Japan's logistics crisis Japan's logistics crisis

Japan's logistics crisis

    NHK Senior Economic Commentator /
    NHK World Special Affairs Commentator
    Demand for home delivery in Japan has skyrocketed during the coronavirus pandemic. But it comes just as the country's logistics industry grapples with a growing labor shortage.

    There were more than one million truck drivers in Japan in 2000, but by 2030, that number is forecast to halve. Grueling hours and low pay have made the job unpopular, and Japan's rapidly aging population means fewer people overall are entering the workforce. Delivery companies are finding it increasingly difficult to find the staff they need.

    Chart: Commercial truck supply and logistics demand

    Industry analysts predict that by 2030, there will be a 35 percent gap between demand for delivery and the size of the logistics labor force. That scenario would leave one-third of cargo in Japan undelivered.

    For some, a logistics crisis is already here. Horio Jun, a general manager at Ajinomoto, one of Japan's biggest food corporations, says a number of delivery partners have recently declined to renew their contracts with his company because of a lack of manpower. The firms were offered better terms, but they maintained that they couldn't find the labor needed to fulfill the demand.

    People in Japan got a taste of how a logistics crisis could affect their lives early last year when online misinformation fueled a toilet paper shortage. Rumors on social media claimed the item was made from the same material as face masks, which had in fact run out. This led to a buying frenzy that left supermarket shelves bare. But when retailers tried to get extra stock, the real problem became clear: logistics. While there was more than enough toilet paper, delivery companies simply could not keep up with the heightened demand.

    Some companies are taking steps to ensure that kind of short-term crisis does not become more common. Ajinomoto is working with other food suppliers to improve delivery efficiency.

    In Japan, the average load factor—the percentage of a vehicle's cargo capacity that is actually utilized—is around 40 percent. In Europe and the US, the figure is around 60 percent. Experts say this is because Japanese consumers tend to be more specific about when they want their products delivered, meaning fewer orders are shipped together.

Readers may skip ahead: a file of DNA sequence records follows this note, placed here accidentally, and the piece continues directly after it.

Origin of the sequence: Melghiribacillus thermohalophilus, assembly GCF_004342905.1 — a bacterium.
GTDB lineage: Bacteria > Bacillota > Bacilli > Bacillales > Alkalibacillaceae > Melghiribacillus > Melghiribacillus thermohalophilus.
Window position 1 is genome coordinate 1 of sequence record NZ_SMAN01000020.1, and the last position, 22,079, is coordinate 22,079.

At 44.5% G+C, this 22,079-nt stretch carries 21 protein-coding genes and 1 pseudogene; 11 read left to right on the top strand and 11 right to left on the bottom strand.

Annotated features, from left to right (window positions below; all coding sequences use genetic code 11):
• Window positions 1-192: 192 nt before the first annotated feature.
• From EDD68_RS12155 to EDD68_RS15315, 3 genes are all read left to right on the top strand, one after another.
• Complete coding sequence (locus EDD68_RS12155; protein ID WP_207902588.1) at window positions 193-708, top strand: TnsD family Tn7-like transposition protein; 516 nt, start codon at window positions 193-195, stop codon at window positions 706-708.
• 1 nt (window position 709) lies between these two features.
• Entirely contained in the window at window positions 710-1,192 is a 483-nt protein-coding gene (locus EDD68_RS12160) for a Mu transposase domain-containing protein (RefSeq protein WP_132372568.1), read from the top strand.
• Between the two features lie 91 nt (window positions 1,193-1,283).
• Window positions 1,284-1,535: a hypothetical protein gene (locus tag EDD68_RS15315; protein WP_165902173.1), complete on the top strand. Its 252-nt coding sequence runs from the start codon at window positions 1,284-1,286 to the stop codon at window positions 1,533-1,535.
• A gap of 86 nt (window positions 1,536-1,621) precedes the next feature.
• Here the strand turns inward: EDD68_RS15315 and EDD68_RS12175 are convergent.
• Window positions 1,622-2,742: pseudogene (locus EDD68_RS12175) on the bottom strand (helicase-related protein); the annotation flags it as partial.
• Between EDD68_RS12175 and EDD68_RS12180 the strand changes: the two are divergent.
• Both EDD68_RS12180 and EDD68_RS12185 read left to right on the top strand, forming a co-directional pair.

Ajinomoto and its partners are working to increase load factor by standardizing packaging and implementing cooperative distribution networks. The companies are devising their own solutions to reduce the pressure on carriers.

    Supply chain technology is also coming into play. In February, the Ministry of Transport and the Ministry of Economy, Trade, and Industry together tested the use of a driverless fleet of delivery trucks. Firms such as Rakuten, Panasonic, and Japan Post are exploring how to use drones and robots.

    Another solution being explored is what is called the 'physical internet,' a transportation network built on similar concepts as its namesake. In the same way that data travels through a series of networks and servers, the physical internet ships cargo through a unified route of networks that include various modes of transportation. The concept is gaining traction in the European Union, where logistics companies hope to use AI technology to get a system off the ground by 2030.

    Experts say the ongoing increase in demand for deliveries shows there is still potential for growth in the logistics industry. How business leaders and government officials respond could shape the looming crisis into a new opportunity for Japan.